Genre: Paranormal Romance
The story takes place over the Christmas holiday… it involves a witch . . . and other surprises…
When Sarah Carter moves to
to escape her past
she realizes there's more than meets the eye with the landlord and her
mysterious new best friend. Boston
What happened to the owner of this
what secrets lie within its walls and continue to torment? Boston
And is she actually running back to her past instead of from it?
Staring out of the small dormered window, he could just see the corner of the street. Leaves on the trees lining the sidewalk were moving past their prime of orange and red and turning brown as autumn made its way through
. The ones still clinging to the trees
blocked part of his view. Absentmindedly he pulled his pocket watch out of his
pants and checked the time although he instinctively knew it was still early.
Purposely, he had chosen this spot to watch the street for a sign. He didn’t
want to miss a thing. Boston
Mrs. Casey was nearly three stories below waiting on the sidewalk next to her white BMW. He gazed down at the plump woman in her camel jacket and brown plaid scarf. She had just arrived and was on her mobile phone, trusty bag over her shoulder. As he watched from above, he wondered if he might keep her for a while. She had proven to be discreet and respectful in their dealings thus far –always keeping her eyes conveniently averted. That was a big plus in his book.
The sky had been bright blue and clear all morning but now the sunlight dimmed and small gusts of wind kicked up from time to time, stirring up the brittle leaves, scratching at the sidewalk and causing drifts against the wrought iron fence. He would go out and clean up the two small patches of grass in front of the building later, when it got dark. After all these years, he was comfortable working outside after nightfall.
A flicker of yellow caught his eye as a taxi turned from
Avenue onto Dunhill – a small side street in ’s South End, lined
with fashionable brownstones. He straightened his bent frame as best he could
and intently watched the cab's approach, completely absorbed in his
surroundings and on high alert. Below, Mrs. Casey tucked her phone away and
pulled her coat closed. Is it getting colder, he thought, touching the glass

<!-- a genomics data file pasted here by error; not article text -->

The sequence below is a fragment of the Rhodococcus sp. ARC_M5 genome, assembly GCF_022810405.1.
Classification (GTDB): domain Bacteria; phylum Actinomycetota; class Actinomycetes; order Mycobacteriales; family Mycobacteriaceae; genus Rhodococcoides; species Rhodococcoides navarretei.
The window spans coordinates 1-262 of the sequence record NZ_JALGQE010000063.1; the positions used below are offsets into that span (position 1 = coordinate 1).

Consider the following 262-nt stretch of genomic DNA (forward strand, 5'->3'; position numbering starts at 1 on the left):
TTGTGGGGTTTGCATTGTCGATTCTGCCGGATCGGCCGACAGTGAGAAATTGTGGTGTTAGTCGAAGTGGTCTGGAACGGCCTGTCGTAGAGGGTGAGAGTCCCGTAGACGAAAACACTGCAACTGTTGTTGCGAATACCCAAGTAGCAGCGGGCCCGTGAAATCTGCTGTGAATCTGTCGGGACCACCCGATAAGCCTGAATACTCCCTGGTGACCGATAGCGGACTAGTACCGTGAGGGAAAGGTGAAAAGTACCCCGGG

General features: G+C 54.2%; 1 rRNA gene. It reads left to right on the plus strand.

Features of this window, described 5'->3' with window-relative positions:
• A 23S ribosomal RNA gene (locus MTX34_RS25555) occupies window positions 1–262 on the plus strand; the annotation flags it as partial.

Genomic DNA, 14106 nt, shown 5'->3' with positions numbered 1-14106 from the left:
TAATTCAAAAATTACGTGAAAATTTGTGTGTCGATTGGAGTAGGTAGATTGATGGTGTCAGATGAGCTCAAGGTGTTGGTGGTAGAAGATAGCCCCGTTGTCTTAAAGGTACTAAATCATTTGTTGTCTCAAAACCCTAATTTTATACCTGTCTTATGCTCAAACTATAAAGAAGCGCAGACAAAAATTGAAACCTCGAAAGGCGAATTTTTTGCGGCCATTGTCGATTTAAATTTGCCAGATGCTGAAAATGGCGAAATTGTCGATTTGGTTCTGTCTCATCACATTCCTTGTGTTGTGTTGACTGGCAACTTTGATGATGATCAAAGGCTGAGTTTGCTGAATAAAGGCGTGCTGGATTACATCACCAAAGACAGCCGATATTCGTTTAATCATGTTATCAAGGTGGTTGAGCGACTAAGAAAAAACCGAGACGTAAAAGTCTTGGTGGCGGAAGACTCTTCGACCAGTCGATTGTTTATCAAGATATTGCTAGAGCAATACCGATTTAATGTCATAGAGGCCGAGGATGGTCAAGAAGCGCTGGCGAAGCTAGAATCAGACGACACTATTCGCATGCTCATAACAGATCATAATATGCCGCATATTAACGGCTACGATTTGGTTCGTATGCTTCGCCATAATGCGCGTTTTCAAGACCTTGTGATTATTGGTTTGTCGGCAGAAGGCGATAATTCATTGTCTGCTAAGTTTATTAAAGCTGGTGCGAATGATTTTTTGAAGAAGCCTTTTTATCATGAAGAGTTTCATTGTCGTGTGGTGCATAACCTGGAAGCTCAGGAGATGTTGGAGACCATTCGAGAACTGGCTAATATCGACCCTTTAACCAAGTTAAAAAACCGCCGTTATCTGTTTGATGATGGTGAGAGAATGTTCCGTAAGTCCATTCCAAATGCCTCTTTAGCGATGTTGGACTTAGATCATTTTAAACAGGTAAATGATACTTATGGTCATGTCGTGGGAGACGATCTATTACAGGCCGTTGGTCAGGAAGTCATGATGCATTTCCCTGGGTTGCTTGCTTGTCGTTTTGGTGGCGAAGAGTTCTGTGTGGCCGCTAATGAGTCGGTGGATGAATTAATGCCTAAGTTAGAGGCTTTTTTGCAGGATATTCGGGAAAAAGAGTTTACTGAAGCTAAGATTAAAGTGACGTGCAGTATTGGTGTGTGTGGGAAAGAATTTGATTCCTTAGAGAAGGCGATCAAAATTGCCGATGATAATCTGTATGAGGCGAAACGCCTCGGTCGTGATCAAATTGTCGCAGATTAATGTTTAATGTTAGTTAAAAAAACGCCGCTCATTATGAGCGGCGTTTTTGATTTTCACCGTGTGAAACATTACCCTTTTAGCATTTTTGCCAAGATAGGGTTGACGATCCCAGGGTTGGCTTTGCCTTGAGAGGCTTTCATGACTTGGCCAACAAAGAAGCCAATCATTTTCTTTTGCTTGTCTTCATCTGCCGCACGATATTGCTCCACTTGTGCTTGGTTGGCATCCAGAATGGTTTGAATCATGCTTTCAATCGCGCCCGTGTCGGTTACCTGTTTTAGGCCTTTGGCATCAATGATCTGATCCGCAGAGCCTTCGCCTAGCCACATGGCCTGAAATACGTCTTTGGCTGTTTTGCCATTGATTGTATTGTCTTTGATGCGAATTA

pane in front of him, the chill spreading through his fingertips. Boston
The yellow checker taxi glided to a stop in front of the building and a young woman with ash blonde hair stepped out but held the door and leaned back in. His heart clenched as if it had been submerged in cold water and he grasped the windowsill to steady himself. From his vantage point, he could see the cabbie handing her some bills. She closed the car door and turned to Mrs. Casey, shaking hands. He wished he could hear the conversation, but knew that it would be pleasantries and then the expected basics.
Both women squinted up towards the window and he faded back as quickly as possible. He was sure he was a moment too late, but what did it really matter? He snuck another quick look and relaxed, realizing Mrs. Casey was pointing out items on the ground level – most likely the security system, or flower boxes. But as he continued to watch he finally saw it: the sign he had been waiting for.
Small gusts that had been making the crunchy, dry leaves rise and dance with their still colorful counterparts whipped up again a few buildings further along the street and came towards the women like a mounting wave. The leaves blew up waist high, swirling and twirling onto themselves until the force reached the women and spun around them in a leaf tornado. Mrs. Casey stepped back towards her BMW parked at the curb to get out of the maelstrom and the leaves continued, picking up energy and speed; surrounding the flaxen-haired woman, lifting and tossing her long hair like a Medusa at the center of the funnel. In reaction to the onslaught, the young woman covered her head with her arms and ran up the front walk toward the building to get out of its path. The wind disappeared and the leaves fell to the ground on the sidewalk as quickly as it had started. Overhead the sky was once again blue.
She’s here, he thought.
The leaves settled gently on the sidewalk. Sarah laughed, removing a few dry leaves that had snagged on her scarf and sweater.
“My goodness! It’s getting blustery!” Mrs. Casey exclaimed as she hurried across the brick sidewalk to the open gate that Sarah ran through, moments before. “Are you ok, dear?”
“I’m fine, really.” Sarah said almost to herself while smoothing her hair. “Just a little wind.”
“Well, dear, if it was any more wind it would have swept you away to Oz.” Sarah heard the deep
accent in the
woman’s voice and felt immediately comfortable with the realtor. The cadence
was almost like she was listening to her maternal grandmother, Rose. Growing up
in Boston Connecticut, her grandmother's accent was fodder
for jokes, but she always associated the distinctive pronunciations with happy
childhood memories. Sarah waited as Mrs. Casey reached into her oversized bag
and easily pulled out a business card. Boston